You say that you have brought him other places, and that it takes him less time to acclimate now.  Though he is initially confused and frightened but always adjusted.  

He has not adjusted, he is coping.  Covering.  You have no idea how hard he might be working in those moments to pass...for you...for your comfort.

You say that his overall demeanor became as calm and predictable as his perception of life itself.  You say this is the biggest win.

But is it?

Is traumatizing  your son worth it to you?  Is it so important to you that your son is less autistic that you would not only harm him this way in public, but then write an article about it unapologetically?  Write a book about his most intense private struggles?

What will your son think when he reads what you've written?  Will he feel loved?  Valued?  Will he feel respected?

I urge you  to think abut these things.  Your son is a human being.  Don't forget that.

Sincerely,
Tonia

40 comments:

  1. I really appreciate this measured response to a genuinely horrifying personal account. Her son was *five years old.* A neurotypical five-year-old shouldn't have been pushed in this way, let alone a five-year-old who was experiencing overwhelming, uncontrollable sensory distress. Ellenby's language raised red flags for me immediately - describing meltdowns as "tantrums" and referring to "autistic phobias," in particular. I'm sickened that she's publishing a book that presents autism (and parenting) in this way. The concern from other people at her son's distress was obvious even in her own retelling, and her interpretation is that they are ridiculing her! Unbelievably awful, and I'm distressed that ANY of the comments on WaPo are validating this plainly misguided/abusive behavior.

    ReplyDelete
    Replies
    1. Yes, I agree. And I know not everyone is in the place where they can give a response to this. I wanted to speak out, because I do find it abhorrent. Thanks for the comment.

      Delete
  2. I feel very relieved that people are standing up for this child. None of this woman's behaviours are acceptable.

    If he had an intense phobia of hospitals, or something that was life threatening if he could not go in, that would be something. But making him endure that just to enter a space that she felt like you should be able to enter? Not ok.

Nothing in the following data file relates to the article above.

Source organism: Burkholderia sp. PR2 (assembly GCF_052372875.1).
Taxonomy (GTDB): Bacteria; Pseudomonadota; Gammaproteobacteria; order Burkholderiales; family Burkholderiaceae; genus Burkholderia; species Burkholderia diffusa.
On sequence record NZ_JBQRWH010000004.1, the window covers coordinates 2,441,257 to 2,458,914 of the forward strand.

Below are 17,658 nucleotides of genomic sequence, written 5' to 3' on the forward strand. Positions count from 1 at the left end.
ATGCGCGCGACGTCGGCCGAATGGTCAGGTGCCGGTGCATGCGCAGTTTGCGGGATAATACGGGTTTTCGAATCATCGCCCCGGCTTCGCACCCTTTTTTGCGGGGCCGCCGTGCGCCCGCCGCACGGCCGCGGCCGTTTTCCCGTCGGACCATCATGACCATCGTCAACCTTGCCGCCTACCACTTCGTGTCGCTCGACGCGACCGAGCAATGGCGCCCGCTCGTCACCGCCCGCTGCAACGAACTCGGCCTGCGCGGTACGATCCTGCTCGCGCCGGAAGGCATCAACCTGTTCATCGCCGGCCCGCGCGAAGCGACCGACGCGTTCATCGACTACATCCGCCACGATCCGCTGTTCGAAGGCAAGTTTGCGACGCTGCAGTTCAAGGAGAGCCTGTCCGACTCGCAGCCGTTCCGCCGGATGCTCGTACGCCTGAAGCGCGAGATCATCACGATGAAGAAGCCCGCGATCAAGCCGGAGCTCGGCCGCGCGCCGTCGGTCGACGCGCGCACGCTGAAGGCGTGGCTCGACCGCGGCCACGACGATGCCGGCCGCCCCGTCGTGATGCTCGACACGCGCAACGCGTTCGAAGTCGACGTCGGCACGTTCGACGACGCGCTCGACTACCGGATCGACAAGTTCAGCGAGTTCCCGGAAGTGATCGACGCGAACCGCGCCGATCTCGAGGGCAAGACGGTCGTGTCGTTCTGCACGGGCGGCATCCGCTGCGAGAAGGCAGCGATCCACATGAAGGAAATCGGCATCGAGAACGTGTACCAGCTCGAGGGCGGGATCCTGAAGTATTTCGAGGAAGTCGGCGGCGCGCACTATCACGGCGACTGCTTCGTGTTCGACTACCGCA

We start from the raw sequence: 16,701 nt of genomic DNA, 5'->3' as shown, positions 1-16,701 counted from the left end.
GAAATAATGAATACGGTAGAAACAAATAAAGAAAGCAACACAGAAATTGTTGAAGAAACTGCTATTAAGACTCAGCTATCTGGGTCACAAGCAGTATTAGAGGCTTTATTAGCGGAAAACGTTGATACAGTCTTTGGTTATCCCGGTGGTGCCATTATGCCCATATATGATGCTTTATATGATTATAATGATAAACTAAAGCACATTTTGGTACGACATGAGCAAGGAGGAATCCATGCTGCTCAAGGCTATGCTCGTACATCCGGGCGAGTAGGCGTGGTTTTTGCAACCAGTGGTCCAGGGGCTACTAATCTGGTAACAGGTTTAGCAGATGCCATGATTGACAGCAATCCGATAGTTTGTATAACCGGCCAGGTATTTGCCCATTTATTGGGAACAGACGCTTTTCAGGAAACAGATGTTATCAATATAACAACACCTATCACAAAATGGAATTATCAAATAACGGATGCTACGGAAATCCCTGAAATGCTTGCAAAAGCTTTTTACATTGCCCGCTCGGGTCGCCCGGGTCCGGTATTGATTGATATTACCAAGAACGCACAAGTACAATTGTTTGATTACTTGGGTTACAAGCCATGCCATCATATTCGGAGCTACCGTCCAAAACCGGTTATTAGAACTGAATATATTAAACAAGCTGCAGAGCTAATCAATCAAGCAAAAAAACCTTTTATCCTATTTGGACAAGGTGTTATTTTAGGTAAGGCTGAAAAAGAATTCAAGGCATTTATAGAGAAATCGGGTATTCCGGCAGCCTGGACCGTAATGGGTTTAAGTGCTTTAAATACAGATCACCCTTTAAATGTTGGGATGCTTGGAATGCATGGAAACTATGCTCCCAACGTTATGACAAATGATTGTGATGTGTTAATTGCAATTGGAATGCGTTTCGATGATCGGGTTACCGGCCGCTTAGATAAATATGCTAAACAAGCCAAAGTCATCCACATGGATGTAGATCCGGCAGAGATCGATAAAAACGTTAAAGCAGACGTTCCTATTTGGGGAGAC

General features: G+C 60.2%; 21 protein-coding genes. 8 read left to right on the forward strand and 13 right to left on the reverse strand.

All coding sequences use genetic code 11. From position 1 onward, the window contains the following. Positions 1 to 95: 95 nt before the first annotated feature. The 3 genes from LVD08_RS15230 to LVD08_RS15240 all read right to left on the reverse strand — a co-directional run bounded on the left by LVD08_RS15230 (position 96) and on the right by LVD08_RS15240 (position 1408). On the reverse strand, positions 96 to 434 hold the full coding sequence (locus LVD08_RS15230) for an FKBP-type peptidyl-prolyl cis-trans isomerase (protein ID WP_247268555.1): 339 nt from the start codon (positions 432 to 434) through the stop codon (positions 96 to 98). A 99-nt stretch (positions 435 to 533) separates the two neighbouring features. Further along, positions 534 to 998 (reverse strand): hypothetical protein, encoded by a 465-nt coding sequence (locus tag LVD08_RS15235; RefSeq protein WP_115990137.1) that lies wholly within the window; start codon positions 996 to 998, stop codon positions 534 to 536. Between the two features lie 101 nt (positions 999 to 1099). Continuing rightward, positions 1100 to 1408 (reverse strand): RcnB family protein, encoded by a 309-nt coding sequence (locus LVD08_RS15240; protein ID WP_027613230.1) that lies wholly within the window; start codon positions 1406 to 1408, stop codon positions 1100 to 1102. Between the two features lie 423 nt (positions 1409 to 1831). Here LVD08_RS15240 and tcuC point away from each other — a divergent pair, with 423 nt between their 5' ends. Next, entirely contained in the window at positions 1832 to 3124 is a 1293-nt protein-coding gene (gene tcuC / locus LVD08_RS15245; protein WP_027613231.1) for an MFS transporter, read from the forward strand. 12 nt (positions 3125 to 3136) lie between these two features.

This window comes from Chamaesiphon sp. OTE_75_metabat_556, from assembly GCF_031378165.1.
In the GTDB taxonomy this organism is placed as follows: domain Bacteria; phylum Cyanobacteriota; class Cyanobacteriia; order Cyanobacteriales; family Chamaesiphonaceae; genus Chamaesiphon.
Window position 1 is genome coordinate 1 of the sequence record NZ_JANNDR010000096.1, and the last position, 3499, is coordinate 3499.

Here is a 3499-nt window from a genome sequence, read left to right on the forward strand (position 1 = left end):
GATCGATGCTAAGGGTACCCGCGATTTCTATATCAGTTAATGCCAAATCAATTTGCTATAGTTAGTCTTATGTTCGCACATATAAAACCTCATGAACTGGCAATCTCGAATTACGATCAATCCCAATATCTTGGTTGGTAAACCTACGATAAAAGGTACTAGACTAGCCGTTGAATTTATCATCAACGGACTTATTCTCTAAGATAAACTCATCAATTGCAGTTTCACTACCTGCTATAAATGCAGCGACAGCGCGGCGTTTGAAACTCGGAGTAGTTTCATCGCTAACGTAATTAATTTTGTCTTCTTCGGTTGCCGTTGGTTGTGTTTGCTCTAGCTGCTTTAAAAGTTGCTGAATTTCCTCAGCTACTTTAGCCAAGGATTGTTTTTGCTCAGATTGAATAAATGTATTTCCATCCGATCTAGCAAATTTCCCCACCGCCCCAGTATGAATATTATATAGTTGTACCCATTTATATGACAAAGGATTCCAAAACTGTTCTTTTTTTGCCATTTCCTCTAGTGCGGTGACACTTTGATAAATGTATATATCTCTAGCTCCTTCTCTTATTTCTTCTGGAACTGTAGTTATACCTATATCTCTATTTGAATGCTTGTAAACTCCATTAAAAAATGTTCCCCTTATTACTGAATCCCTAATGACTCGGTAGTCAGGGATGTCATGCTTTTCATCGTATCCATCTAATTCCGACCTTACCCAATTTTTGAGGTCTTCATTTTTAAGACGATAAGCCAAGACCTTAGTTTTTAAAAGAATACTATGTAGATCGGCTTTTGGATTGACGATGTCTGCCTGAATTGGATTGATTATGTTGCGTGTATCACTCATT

ReplyDelete
    Replies
    1. I'm glad, too.

      And yes, if it was something life-threatening that would be one thing. But this? Unnecessary at best.

      Delete
  3. I have not read the original text and my knowledge of autism is extremely limited to my job with autistic 7 year olds and an autistic adult who I hired to do audio editing. From what this adult with autism expressed to me directly is that the meltdowns are a result of when their sensory overload becomes physically painful and their bodies go into involuntary fight or flight mode so this mom did not do her child any favors. If I had restrained the autistic children I worked with I would have been fired immediately. I find it bizarre and disturbing that this was over a non essential event in the kids life.

    ReplyDelete
    Replies
    1. Exactly! You would lose your job if you treated any kid in your care like that! And yes, totally bizarre that this was not even an essential event in this child's life.

      Delete
    2. Yes I was NEVER to touch the kids physically, Yes as one commentor mentioned below if the kid was in a life threatening situation I could sorta understand but using restraint over a show? So so wrong!

      Delete
    3. Yes! Where I used to work, we were cautioned to only to offer comforting touch in very specific places (shoulders or above; knees or below, nowhere in between). And for sure, if ANYBODY restrained any of the kids? (and we did have a few each session with disabilities) the staff would definitely be fired. We were taught to "never say or do anything to a child that we would not say or do in front of their parents." (Tough, though, when, as above, the parent IS the person harming their own child :(

      Delete
  4. I (NT mother of a gorgeous autistic boy) had a similar reaction to yours to this article, right from the start. But it is hard for those of us who embrace neurodiversity and reject ABA etc., but are told that we need to help our kids to go little by little beyond their comfort zones. Any suggestions?

    ReplyDelete
    Replies
    1. Read content by autistic people. Make friends with autistic people. Read and listen to what they have to say. (While I am physically disabled, I am not autistic.) Remember that one day? Your gorgeous autistic boy will be an autistic adult.

      Fox: http://foxtalkswithletters.blogspot.com
      Phillip: http://faithhopeloveautism.blogspot.com
      Rhema: http://rhemashope.wordpress.com
      Ryan: http://iaminmyhead.com

      Delete
    2. Thanks. I’ve been reading ‘actually autistic’ authors for a few years - very enlightening - but I haven’t come across the ones you mention. Thanks for the suggestions.

      Delete
    3. Hi, Tiny
      I'm an autistic adult and pretty active in advocacy. I'm glad that you are one of the parents that gets it and I know it's hard to do alone. I know it's a slim chance, but if you happen to live in Oregon or Idaho, I'd encourage you to reach out to your local autism society and I can suggest other contacts as well. If not, I'd love to talk with you more and maybe help you find like-minded parents as well as autistic adults online.

      Delete
    4. Thank you so much for your thoughtful and generous reply. I actually live in Italy, so not quite round the corner :) Most of my autistic readings are online (things like ASAN, Ask an Autistic, Amy Sequenzia, Judy Endow, TGPA, Autistic Not Weird, all wonderfully helpful). Offline, I am lucky enough to know a few adult autistic people, one of whom has become a close friend. I have approached the comfort zone question with her, but maybe we should have another chat! Thanks again, Carlyle. I really appreciate it!

      Delete